Congratulations! You're engaged! For better or worse, now begins the process of planning your big day. Fortunately, there are plenty of resources online and in print to help with the mind-numbing number of details that go into making your special day the best it can possibly be. One of those details is the photography. We've put together a few things to keep in mind that can help make your photos turn out as well as they possibly can.
Gabby and I are predominately natural/available light photographers. That means we work with the light that's already there and use fancy photographer tricks to make it look amazing. We use flash when needed, but not all that often except for late night wedding receptions when the sun's gone to bed and there's no natural light to speak of.
Now, not all natural lighting situations are equal. Some situations are great for making amazing pictures, others require a little more work, and some are very difficult indeed. I think we've worked with just about whatever you can think of...
Many lighting factors are beyond human intervention, but there are a few things that you can control when planning your wedding that affect how the light turns out, and therefore play a big part in making your photos as good as they can be.
Picking your venue is one of the biggest planning steps in preparing for your wedding day. It's the backdrop for all your photos (topic for a different day), and plays a big part in setting the mood for your day and therefore your photos. When considering how your photos, you can consider a few things Is it an outdoor venue? Is it shaded or does the sun come streaming in unrestricted? If it's indoors, what kind of lighting do they have set up? Is there a lot of light coming in from the windows? Does the venue have mixed lighting? I know, that's a lot of questions! Fortunately, your photographer should be able to help answer those with you so you don't have to worry with all the technical stuff.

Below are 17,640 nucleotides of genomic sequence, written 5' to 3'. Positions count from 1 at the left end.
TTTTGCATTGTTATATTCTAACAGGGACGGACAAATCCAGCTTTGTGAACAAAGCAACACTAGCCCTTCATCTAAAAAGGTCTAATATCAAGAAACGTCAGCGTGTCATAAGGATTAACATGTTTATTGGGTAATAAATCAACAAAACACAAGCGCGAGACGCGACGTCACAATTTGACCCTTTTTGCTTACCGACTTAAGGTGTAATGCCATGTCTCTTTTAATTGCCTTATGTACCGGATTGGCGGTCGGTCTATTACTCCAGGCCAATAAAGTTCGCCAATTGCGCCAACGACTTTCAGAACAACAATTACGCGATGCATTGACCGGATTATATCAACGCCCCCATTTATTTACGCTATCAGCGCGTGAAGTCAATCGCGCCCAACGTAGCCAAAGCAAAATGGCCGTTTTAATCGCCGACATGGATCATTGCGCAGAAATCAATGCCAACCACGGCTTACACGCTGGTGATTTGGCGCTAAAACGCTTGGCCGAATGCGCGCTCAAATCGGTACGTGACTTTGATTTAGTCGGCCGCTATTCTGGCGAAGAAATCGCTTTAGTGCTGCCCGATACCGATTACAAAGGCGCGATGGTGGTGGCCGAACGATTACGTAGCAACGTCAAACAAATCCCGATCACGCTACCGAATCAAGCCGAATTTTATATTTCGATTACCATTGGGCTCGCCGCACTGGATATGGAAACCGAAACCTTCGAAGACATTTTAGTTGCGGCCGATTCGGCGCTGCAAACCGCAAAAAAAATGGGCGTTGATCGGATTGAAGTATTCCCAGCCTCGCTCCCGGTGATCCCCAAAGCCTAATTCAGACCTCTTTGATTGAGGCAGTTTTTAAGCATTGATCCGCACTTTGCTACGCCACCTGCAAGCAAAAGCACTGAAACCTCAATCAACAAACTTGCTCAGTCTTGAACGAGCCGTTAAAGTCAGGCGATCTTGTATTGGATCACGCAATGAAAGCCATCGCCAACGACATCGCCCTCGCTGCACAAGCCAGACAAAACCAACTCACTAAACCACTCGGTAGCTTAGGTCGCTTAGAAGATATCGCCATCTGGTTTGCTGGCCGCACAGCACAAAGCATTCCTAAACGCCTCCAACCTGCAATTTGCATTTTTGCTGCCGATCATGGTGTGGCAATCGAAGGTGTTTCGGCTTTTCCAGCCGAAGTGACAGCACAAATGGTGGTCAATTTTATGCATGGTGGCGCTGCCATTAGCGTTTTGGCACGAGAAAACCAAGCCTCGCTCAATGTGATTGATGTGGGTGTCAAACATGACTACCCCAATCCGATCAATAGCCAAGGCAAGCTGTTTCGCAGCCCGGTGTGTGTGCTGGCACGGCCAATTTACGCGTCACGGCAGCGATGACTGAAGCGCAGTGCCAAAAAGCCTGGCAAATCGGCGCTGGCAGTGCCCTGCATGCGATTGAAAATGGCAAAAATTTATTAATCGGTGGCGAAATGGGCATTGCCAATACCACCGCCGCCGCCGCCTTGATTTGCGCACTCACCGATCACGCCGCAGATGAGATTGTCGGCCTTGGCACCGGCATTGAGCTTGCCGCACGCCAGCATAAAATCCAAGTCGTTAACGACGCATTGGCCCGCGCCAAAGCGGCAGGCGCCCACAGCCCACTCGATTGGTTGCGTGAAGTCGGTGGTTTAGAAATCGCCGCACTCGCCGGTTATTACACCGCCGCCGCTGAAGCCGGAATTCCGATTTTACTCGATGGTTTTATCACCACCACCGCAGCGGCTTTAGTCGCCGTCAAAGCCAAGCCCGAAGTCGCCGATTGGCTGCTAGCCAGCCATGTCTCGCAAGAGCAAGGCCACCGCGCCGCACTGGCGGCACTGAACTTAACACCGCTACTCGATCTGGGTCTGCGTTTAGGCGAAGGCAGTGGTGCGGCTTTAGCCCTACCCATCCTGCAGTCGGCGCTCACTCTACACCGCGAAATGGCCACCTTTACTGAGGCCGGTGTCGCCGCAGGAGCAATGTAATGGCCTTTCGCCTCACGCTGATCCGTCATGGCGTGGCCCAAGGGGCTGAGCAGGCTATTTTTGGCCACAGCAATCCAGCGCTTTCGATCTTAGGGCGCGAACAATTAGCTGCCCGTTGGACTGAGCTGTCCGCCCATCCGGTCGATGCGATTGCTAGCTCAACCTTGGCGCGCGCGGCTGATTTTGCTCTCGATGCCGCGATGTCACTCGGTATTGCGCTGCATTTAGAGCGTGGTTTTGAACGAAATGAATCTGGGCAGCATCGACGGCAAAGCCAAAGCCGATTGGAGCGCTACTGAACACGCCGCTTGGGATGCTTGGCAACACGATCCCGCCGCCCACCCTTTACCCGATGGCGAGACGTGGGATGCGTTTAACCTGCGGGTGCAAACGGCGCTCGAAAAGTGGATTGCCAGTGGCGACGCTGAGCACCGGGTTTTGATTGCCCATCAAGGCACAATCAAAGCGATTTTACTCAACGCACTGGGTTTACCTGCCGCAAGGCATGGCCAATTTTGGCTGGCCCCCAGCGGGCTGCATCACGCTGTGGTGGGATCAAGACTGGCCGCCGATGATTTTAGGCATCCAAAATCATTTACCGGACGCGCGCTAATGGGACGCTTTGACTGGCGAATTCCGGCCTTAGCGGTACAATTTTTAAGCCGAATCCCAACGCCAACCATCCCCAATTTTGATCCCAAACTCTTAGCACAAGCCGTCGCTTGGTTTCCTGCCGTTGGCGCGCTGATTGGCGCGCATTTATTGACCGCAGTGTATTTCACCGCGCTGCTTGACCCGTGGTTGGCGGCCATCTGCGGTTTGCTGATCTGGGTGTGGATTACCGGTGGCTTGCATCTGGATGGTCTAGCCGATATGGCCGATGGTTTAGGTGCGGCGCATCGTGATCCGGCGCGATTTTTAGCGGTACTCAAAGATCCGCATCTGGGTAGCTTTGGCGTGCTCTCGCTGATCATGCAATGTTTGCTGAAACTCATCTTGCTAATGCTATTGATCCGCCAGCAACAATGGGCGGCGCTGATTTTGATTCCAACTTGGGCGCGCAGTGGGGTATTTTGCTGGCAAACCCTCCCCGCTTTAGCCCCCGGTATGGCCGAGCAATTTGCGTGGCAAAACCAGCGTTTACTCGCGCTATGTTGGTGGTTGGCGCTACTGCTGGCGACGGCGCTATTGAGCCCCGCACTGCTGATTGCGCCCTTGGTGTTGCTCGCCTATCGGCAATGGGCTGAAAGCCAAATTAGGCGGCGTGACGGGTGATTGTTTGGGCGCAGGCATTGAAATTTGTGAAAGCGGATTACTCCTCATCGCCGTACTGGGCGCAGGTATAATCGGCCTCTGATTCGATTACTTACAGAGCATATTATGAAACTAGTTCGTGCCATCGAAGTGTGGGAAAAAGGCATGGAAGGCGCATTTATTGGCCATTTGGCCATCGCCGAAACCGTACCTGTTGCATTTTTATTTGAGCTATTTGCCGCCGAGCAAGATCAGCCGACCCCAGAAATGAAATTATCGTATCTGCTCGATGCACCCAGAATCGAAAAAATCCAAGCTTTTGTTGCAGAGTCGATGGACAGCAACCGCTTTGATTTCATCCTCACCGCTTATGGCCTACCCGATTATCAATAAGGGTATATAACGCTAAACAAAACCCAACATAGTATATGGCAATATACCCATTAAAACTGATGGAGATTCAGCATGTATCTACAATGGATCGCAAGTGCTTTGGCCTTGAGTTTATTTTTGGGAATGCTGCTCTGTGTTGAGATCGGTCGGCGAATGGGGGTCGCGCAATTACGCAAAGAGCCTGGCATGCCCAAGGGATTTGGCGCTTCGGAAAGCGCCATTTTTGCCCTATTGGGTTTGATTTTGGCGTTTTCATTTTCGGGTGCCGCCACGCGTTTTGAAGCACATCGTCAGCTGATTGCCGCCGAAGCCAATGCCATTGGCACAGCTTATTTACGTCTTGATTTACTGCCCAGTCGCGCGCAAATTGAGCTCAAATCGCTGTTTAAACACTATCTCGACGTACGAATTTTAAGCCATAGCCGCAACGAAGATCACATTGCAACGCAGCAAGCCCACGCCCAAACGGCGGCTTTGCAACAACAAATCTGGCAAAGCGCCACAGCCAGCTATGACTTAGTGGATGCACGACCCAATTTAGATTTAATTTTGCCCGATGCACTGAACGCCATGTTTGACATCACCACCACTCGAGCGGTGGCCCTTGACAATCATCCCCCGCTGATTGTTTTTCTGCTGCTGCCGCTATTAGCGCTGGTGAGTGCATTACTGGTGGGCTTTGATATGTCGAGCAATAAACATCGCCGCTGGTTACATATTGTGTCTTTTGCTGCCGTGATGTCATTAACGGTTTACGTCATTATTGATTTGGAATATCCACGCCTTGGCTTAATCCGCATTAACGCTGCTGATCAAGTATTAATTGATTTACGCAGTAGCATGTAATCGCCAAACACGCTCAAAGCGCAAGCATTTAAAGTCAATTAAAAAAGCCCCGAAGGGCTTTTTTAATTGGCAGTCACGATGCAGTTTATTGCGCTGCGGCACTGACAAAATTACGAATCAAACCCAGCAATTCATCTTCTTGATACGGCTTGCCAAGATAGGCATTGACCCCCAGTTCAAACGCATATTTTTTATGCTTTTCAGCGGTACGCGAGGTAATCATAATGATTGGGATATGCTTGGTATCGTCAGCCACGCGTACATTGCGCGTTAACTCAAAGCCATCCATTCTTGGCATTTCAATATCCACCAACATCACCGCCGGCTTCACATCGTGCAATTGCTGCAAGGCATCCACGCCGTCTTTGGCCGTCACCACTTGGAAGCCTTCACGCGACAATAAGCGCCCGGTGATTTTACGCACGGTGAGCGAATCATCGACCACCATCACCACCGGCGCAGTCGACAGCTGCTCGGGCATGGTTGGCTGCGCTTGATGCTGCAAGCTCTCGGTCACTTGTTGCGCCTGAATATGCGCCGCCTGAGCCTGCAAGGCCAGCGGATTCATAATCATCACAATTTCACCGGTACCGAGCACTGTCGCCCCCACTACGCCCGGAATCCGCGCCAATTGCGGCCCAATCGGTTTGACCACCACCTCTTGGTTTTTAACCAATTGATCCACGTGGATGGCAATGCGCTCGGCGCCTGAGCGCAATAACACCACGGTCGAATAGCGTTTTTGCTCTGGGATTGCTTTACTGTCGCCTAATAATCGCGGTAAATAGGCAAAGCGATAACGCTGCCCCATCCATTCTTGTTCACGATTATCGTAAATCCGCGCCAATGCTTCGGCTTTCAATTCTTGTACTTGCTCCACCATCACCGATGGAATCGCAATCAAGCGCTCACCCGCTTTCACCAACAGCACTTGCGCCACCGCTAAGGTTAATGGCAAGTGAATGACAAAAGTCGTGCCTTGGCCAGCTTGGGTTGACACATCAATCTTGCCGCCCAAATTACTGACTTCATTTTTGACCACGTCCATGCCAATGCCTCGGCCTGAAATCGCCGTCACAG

Our favorite light to work with is called "golden hour," the light in the last hour before sunset or the first hour after sunrise. It's a magical, warm, glowing light that bathes everything in amazing contrast and colors. Basically, it's pretty light and makes for great photos. The way to get golden hour light for your ceremony is to have your wedding during or just before that hour window. Alternatively, having your couple's photos during golden hour makes for magnificent portraits that you will cherish for many many years. And, of course, for golden hour light, outdoors is best. Even if your ceremony is indoors, having a few minutes to get outside for your couple's portraits will be a very worth while investment of your time.
If you don't want to have your ceremony later in the day, a good second is to shoot for (pun somewhat intended) backlighting. That's as simple as it sounds: keep the light to your back. You don't have to worry too much about your couple's photos, but during your ceremony, planning to have the sun somewhat behind you will help make for beautiful images with lots of "pop."
What if you can't get outside you may ask? In that case, big pretty windows are your friend. They make for the same pretty colors and soft shadows you get from outdoor lighting without letting in the cold...or rain...or bugs...
The hardest light to make look pretty is high noon light with no cover. It's possible, just much more challenging. Keeping your ceremony out of direct, mid-day sunlight will help a lot in many ways. The easiest solution is to plan your ceremony later in the day when the light will be gentler.
Every wedding is unique and special, so your photos will come out differently than someone else's, but these are just some quick tips to help you give your photos the best chance before your photographer even shows up.
Have you heard any good planning tricks to make the most of your photos? Let us know in the comments or get in touch directly at firstname.lastname@example.org
Boyd & Gabby